At the age of 29, Michael Jeffrey Jordan is almost certainly more popular than Jesus. What's more, he has better endorsement deals. Of course, Jordan, unlike John Lennon, would never say anything so imprudent. It's not in his nature. Then, too, the estimated $21,000,000 he'll earn in 1992 from product endorsements is dependent on his image as the quintessential gentleman, consummate sportsman, clean-living family man and modest, down-to-earth levitating demigod. He maintains that image effortlessly, perhaps because it's not an image.
On a sunny spring morning in central Utah, Peter Stamatakis sits astride his roan gelding and fumes. "Did you get that cat yet?" the rancher shouts at Don McNulty, who has four-wheeled to the top of this mountain range to find and kill a mountain lion. "I lost another two last night."
With the poise befitting a former Miss America, Elizabeth Ward Gracen sits patiently in her chair, waiting good-naturedly for the Big Question. She has been asked the Big Question a lot recently--hundreds of times, according to her manager's rough estimate--and so far she's avoided giving an answer. But that never stops anyone from asking. "It's been an interesting two or three weeks for me," she admits, showing a gift for understatement. Three weeks earlier, Elizabeth awoke to find herself the subject of a banner headline in a tabloid. Dems' Front-Runner Bill Clinton Cheated with Miss America, announced the Star, quoting from a lawsuit against Clinton filed by a disgruntled state employee. The lawsuit, which alleged that Clinton spent state funds to wine and dine five extramarital partners, was dropped only days after the Star appeared, but Elizabeth's life has been a maelstrom ever since. "It's not just the tabloids approaching me, it's everyone: friends, family. I've had to deal with all these people and that's been difficult," says Elizabeth, who was Miss Arkansas and Miss America in 1982. "What's unfortunate is that a lot of my friends have been put in awkward positions to try to find out information. All the tabloids are in Arkansas waving money in everybody's face. Ten thousand dollars for a phone number, sixty thousand for an address. I told my friends, 'Look, give them my number for ten thousand dollars--I can always change it.'" The tabloids may have her phone number, but they've yet to get anything else, despite cash offers as high as $500,000. "I know Bill Clinton," she admits. "I haven't seen him in years. I know his wife, Hillary. I've met their daughter. I don't know them very well. Arkansas is a small place, and any celebrities from there are going to meet one another at various celebrations and festivals.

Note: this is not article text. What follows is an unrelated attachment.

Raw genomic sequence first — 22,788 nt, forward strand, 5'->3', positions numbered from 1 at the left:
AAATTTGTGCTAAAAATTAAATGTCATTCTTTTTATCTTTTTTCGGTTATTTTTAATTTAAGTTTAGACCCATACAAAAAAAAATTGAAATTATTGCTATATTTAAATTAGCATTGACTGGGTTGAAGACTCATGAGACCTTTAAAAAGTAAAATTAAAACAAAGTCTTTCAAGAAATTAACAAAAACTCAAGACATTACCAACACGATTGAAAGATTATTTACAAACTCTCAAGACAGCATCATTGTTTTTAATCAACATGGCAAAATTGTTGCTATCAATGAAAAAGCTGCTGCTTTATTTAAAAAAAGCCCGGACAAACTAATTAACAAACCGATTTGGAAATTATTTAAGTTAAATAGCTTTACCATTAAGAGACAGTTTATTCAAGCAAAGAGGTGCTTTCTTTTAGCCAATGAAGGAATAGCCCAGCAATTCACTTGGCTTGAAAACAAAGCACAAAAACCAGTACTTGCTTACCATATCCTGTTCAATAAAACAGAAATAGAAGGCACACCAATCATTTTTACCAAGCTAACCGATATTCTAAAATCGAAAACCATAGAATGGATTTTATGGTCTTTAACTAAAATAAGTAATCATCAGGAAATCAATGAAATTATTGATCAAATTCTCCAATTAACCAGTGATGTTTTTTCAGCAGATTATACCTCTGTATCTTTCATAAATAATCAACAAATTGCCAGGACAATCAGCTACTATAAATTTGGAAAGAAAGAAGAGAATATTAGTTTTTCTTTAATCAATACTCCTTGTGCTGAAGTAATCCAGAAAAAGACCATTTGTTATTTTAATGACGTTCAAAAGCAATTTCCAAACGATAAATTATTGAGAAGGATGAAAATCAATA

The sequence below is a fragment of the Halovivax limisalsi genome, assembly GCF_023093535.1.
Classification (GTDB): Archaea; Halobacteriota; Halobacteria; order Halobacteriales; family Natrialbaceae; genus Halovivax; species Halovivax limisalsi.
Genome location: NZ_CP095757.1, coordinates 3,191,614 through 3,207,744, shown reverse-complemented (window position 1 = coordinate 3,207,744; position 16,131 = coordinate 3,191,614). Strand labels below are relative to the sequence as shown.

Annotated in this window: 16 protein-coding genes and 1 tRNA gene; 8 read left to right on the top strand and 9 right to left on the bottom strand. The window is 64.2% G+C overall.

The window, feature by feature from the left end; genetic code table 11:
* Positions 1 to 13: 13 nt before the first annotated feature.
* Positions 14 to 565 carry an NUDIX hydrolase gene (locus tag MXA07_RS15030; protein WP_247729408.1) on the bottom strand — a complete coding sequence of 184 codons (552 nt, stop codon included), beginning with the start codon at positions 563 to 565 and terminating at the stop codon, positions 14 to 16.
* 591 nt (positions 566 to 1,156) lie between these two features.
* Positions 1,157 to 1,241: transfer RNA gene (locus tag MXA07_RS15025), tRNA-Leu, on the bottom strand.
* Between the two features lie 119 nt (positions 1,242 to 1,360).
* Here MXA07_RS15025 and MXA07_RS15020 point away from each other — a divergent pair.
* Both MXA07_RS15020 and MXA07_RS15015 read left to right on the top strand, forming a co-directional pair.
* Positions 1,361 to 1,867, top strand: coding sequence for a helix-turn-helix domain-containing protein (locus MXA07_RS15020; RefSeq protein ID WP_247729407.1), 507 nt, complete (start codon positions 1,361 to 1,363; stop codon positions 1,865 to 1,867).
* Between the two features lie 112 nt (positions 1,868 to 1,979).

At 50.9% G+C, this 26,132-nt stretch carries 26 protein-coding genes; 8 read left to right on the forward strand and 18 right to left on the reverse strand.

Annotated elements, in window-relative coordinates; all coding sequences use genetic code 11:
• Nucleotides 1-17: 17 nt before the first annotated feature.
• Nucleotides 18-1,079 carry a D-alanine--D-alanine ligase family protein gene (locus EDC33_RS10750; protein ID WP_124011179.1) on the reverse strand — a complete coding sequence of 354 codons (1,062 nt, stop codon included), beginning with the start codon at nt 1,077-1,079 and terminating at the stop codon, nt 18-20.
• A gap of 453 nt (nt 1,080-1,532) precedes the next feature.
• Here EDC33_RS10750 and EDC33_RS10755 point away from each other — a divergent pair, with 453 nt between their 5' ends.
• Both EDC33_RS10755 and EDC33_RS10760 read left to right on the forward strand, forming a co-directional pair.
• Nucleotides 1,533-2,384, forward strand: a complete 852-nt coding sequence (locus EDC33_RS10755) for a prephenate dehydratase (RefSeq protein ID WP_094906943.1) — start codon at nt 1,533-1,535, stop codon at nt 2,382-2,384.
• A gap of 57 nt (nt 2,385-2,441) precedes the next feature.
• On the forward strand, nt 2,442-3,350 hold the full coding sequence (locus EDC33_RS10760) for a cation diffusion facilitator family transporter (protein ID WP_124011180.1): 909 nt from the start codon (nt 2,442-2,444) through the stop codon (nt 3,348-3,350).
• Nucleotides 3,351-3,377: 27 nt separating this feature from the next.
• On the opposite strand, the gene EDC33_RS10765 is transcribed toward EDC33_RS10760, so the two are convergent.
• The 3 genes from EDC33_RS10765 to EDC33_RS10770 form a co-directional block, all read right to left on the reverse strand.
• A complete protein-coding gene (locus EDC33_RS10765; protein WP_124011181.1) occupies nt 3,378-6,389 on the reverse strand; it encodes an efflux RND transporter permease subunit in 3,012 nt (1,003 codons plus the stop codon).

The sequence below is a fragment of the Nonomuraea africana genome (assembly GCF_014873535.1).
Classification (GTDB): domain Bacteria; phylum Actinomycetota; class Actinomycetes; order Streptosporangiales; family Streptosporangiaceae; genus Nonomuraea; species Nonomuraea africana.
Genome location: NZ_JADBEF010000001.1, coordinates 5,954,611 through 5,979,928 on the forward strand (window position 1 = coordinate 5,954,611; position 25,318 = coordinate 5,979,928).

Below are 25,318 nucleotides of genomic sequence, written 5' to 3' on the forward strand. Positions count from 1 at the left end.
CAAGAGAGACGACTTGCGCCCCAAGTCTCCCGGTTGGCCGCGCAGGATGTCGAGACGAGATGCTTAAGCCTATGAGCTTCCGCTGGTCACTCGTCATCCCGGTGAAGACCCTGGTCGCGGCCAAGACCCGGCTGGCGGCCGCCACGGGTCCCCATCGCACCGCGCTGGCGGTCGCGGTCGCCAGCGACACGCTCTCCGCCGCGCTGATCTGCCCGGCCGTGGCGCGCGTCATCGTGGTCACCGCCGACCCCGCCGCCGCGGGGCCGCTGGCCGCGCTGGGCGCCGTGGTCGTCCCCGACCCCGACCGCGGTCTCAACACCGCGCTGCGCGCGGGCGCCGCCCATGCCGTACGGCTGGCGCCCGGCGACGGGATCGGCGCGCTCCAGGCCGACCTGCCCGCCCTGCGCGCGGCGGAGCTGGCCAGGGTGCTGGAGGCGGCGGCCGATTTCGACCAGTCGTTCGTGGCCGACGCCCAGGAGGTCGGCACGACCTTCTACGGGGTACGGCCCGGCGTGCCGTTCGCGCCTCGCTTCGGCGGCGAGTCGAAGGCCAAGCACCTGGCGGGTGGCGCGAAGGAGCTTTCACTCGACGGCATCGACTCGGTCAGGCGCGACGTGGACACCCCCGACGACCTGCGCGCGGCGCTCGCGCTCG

There's an old tantric idea that excessive indulgence in sex can take you to the other side and free you of a need for it. I thought I was going to have a chance to test that theory. I could see opportunity looming on the horizon in India, of all places. Yes, I was off to holiday in India, the place where tantric sex began.
Shrugging off the worst sales year in decades, two automakers have come out swinging with a pair of decidedly different sports cars. Mazda's new RX-7 sports coupe is like a scalpel, while Dodge's Viper RT/10 roadster closely resembles a sledgehammer. Each is artfully styled, blindingly fast and a kick to drive. The aerodynamic $32,000 Mazda sports coupe appears more contemporary, with a high-revving, sequential-twin turbocharged engine. In contrast, the no-frills Viper (at nearly twice the RX-7's price) seems a retro-tech effort: an unabashed reincarnation of the Shelby Cobra. But don't be fooled. Mazda's RX-7 has the latest version of a rotary engine that's been around for decades and the Viper is not as retro as it looks--its swooping body (pictured overleaf) is made of composite materials that are 40 percent lighter than comparable sheet-metal panels. The new RX-7 is 200 pounds lighter and substantially more powerful than its predecessors. It's also nearly 700 pounds lighter than the Nissan 300ZX and about 1000 pounds less than the Mitsubishi 3000GT VR4. A lightweight sports car, of course, rewards its driver with quick steering and nimble handling. Even better, it requires less horsepower and, consequently, less fuel. Although the RX-7's 255-hp rating is hardly shabby, it's well below that of most of its competitors. Yet the 2800-pound RX-7 will surge from zero to 60 miles per hour in just 4.9 seconds, topping out at 156 mph. Dodge's 165-mph Viper weights about 3400 pounds. Its massive alloy V-10 engine, which develops 400 hp, compensates very nicely for the heft. In the Viper, you can accelerate from zero to 100, slam on the brakes and return to zero in just 14.5 seconds. That's faster than any car currently in production, even the legendary 427 Cobra. No large, multilayered automaker could effectively build a limited-volume car like the Viper. So Chrysler established a small team, really a company within a company, to do the job. Team Viper's philosophy is "minimum frills, maximum thrills." The Viper is a modern interpretation of a bare-bones, long-hood/short-deck roadster, complete with raucous side exhaust pipes. Cat's-eye ellipsoidal headlamps and an integrated roll bar are modern concessions. (Air conditioning is a dealer-installed option. And, yes, the Viper comes with a top and side curtains.)